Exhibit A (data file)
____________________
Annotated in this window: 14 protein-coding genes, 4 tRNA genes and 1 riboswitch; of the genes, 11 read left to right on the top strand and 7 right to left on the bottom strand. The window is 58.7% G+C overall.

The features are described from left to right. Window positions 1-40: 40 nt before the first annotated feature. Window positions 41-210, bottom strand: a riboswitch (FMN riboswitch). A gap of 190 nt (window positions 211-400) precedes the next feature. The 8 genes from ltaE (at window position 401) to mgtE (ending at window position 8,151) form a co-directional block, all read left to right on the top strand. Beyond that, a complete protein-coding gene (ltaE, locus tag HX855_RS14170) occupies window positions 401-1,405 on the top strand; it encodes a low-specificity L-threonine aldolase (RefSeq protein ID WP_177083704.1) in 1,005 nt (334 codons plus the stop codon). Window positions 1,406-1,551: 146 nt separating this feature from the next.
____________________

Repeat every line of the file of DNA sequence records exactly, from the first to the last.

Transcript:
Annotated in this window: 14 protein-coding genes, 4 tRNA genes and 1 riboswitch; of the genes, 11 read left to right on the top strand and 7 right to left on the bottom strand. The window is 58.7% G+C overall.

The features are described from left to right. Window positions 1-40: 40 nt before the first annotated feature. Window positions 41-210, bottom strand: a riboswitch (FMN riboswitch). A gap of 190 nt (window positions 211-400) precedes the next feature. The 8 genes from ltaE (at window position 401) to mgtE (ending at window position 8,151) form a co-directional block, all read left to right on the top strand. Beyond that, a complete protein-coding gene (ltaE, locus tag HX855_RS14170) occupies window positions 401-1,405 on the top strand; it encodes a low-specificity L-threonine aldolase (RefSeq protein ID WP_177083704.1) in 1,005 nt (334 codons plus the stop codon). Window positions 1,406-1,551: 146 nt separating this feature from the next.